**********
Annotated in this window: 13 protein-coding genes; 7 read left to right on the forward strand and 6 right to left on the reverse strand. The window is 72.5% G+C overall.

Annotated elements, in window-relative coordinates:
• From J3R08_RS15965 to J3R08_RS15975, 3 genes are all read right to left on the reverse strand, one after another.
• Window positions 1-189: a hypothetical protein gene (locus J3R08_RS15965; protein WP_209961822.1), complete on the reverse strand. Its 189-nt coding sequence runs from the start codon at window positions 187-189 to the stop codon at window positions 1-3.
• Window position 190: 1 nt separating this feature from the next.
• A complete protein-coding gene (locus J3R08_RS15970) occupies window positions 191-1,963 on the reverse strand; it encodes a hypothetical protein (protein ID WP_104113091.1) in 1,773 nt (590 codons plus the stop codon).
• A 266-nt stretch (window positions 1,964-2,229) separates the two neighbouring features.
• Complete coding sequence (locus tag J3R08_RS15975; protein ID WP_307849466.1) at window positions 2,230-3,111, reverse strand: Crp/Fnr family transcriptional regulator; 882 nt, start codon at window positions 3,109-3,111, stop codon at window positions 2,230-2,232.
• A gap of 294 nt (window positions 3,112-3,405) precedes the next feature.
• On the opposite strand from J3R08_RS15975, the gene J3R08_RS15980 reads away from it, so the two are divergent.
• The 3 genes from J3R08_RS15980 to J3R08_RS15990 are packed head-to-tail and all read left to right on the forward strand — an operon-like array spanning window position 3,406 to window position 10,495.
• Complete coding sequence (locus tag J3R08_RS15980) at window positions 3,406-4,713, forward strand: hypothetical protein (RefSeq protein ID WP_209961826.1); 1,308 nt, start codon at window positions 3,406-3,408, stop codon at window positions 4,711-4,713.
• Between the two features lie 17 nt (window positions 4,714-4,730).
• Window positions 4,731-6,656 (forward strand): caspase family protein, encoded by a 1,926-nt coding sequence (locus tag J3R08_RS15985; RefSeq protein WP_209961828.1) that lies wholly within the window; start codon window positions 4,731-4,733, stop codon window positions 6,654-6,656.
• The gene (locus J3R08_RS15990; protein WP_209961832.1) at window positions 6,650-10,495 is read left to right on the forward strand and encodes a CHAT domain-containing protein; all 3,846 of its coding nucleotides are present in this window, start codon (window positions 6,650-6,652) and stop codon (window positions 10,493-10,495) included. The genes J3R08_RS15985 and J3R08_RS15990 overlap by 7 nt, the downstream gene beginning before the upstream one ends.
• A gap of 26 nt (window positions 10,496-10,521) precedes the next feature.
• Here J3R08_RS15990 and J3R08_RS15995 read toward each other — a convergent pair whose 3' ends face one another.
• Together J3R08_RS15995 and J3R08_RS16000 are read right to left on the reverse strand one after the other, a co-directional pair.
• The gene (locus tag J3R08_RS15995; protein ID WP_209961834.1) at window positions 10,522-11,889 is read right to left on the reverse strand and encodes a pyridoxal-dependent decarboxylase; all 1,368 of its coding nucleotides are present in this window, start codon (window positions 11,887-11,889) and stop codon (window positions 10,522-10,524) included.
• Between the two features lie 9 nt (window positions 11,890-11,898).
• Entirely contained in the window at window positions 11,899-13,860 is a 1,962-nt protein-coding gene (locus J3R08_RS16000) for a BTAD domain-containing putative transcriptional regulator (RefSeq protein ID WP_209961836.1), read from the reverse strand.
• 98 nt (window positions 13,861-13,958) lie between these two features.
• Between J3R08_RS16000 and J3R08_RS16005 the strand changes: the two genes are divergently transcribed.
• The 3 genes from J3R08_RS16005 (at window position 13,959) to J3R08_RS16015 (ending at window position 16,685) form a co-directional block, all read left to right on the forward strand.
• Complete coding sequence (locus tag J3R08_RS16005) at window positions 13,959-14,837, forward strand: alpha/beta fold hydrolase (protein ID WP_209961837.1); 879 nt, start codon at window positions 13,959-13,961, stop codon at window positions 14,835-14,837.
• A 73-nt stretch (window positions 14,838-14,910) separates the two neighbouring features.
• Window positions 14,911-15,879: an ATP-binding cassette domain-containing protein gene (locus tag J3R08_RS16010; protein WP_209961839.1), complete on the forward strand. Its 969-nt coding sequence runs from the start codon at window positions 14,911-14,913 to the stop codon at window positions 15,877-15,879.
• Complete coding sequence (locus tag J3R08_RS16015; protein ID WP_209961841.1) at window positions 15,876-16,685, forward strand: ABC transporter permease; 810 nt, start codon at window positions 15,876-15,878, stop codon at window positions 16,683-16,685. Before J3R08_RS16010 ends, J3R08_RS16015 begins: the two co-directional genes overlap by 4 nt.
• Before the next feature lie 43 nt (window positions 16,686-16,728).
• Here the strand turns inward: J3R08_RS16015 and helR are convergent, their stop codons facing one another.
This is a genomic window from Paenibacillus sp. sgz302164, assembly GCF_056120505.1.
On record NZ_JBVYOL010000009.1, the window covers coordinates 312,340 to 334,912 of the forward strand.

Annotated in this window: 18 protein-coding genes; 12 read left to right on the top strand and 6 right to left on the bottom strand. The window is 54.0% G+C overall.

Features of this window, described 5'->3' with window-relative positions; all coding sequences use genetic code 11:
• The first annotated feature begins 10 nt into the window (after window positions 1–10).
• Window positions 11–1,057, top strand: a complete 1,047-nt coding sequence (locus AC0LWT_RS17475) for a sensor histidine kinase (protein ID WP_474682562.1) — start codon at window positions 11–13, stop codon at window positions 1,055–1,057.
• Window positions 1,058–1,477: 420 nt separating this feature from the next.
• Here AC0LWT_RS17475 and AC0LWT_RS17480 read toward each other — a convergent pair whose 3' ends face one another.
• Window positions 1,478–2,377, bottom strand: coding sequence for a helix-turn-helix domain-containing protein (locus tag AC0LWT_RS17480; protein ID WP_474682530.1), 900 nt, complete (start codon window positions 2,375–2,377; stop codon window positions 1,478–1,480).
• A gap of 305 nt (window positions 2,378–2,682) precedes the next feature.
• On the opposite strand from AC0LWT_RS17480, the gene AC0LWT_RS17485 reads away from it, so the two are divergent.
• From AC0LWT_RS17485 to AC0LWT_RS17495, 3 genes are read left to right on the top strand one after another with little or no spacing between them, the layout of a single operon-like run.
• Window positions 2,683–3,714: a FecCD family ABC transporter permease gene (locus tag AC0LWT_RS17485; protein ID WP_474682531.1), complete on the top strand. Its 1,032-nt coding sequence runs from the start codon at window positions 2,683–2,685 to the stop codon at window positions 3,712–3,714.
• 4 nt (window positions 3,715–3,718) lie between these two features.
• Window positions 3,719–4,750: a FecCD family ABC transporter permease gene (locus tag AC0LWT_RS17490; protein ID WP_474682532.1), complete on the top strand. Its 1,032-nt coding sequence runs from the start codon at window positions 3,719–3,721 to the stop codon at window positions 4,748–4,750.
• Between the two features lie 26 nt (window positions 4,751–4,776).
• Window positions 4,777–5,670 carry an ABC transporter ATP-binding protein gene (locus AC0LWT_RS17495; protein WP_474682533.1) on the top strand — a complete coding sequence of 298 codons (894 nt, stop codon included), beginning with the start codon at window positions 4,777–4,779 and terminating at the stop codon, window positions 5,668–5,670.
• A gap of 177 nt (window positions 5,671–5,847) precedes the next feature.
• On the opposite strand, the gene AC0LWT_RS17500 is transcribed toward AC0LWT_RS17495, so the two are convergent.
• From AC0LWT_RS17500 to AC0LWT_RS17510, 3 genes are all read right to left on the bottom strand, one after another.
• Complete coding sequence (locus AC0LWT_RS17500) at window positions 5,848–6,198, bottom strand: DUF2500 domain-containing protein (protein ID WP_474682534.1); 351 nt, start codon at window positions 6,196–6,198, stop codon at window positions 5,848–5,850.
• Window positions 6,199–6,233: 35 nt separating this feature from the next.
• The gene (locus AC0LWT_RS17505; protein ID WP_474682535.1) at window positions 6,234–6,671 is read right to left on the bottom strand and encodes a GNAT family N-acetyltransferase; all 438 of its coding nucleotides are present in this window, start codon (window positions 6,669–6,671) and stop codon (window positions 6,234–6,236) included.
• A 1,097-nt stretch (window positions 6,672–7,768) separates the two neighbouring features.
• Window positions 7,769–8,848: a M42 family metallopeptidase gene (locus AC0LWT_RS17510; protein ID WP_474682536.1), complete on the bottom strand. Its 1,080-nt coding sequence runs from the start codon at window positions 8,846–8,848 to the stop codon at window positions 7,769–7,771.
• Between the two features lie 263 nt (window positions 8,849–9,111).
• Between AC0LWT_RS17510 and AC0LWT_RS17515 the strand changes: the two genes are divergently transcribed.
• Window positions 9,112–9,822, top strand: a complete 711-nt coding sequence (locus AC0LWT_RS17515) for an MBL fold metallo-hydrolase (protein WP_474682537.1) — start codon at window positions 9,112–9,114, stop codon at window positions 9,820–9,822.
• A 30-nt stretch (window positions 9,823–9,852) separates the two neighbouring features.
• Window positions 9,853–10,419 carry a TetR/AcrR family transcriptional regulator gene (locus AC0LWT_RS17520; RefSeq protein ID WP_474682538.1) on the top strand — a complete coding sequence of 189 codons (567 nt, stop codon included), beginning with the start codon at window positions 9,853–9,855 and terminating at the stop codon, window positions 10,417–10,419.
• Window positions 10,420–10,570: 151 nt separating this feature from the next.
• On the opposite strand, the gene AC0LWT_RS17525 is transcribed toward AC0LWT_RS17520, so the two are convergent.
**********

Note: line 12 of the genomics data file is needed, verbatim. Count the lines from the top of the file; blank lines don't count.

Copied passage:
• Complete coding sequence (locus tag J3R08_RS15980) at window positions 3,406-4,713, forward strand: hypothetical protein (RefSeq protein ID WP_209961826.1); 1,308 nt, start codon at window positions 3,406-3,408, stop codon at window positions 4,711-4,713.